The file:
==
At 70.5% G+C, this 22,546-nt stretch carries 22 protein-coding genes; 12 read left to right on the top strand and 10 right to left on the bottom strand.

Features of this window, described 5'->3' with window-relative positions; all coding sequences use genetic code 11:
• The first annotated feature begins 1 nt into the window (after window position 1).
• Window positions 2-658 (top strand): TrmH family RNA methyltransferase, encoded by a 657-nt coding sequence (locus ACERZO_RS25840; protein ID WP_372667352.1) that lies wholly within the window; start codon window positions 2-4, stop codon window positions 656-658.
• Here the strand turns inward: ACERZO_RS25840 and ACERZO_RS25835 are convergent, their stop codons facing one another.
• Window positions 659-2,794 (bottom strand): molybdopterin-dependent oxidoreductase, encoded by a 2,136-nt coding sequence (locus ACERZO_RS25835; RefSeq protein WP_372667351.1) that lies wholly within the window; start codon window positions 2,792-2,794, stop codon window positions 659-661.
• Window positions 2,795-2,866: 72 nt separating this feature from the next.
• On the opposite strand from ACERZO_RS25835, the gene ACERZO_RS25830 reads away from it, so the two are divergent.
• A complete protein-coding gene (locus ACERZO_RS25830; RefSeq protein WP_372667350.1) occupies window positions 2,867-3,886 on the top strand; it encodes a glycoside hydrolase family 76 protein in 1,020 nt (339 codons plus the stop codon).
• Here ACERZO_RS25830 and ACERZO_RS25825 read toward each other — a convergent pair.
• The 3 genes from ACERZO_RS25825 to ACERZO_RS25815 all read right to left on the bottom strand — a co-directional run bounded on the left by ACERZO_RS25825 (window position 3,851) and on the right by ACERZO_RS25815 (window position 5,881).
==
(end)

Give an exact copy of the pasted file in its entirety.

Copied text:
At 70.5% G+C, this 22,546-nt stretch carries 22 protein-coding genes; 12 read left to right on the top strand and 10 right to left on the bottom strand.

Features of this window, described 5'->3' with window-relative positions; all coding sequences use genetic code 11:
• The first annotated feature begins 1 nt into the window (after window position 1).
• Window positions 2-658 (top strand): TrmH family RNA methyltransferase, encoded by a 657-nt coding sequence (locus ACERZO_RS25840; protein ID WP_372667352.1) that lies wholly within the window; start codon window positions 2-4, stop codon window positions 656-658.
• Here the strand turns inward: ACERZO_RS25840 and ACERZO_RS25835 are convergent, their stop codons facing one another.
• Window positions 659-2,794 (bottom strand): molybdopterin-dependent oxidoreductase, encoded by a 2,136-nt coding sequence (locus ACERZO_RS25835; RefSeq protein WP_372667351.1) that lies wholly within the window; start codon window positions 2,792-2,794, stop codon window positions 659-661.
• Window positions 2,795-2,866: 72 nt separating this feature from the next.
• On the opposite strand from ACERZO_RS25835, the gene ACERZO_RS25830 reads away from it, so the two are divergent.
• A complete protein-coding gene (locus ACERZO_RS25830; RefSeq protein WP_372667350.1) occupies window positions 2,867-3,886 on the top strand; it encodes a glycoside hydrolase family 76 protein in 1,020 nt (339 codons plus the stop codon).
• Here ACERZO_RS25830 and ACERZO_RS25825 read toward each other — a convergent pair.
• The 3 genes from ACERZO_RS25825 to ACERZO_RS25815 all read right to left on the bottom strand — a co-directional run bounded on the left by ACERZO_RS25825 (window position 3,851) and on the right by ACERZO_RS25815 (window position 5,881).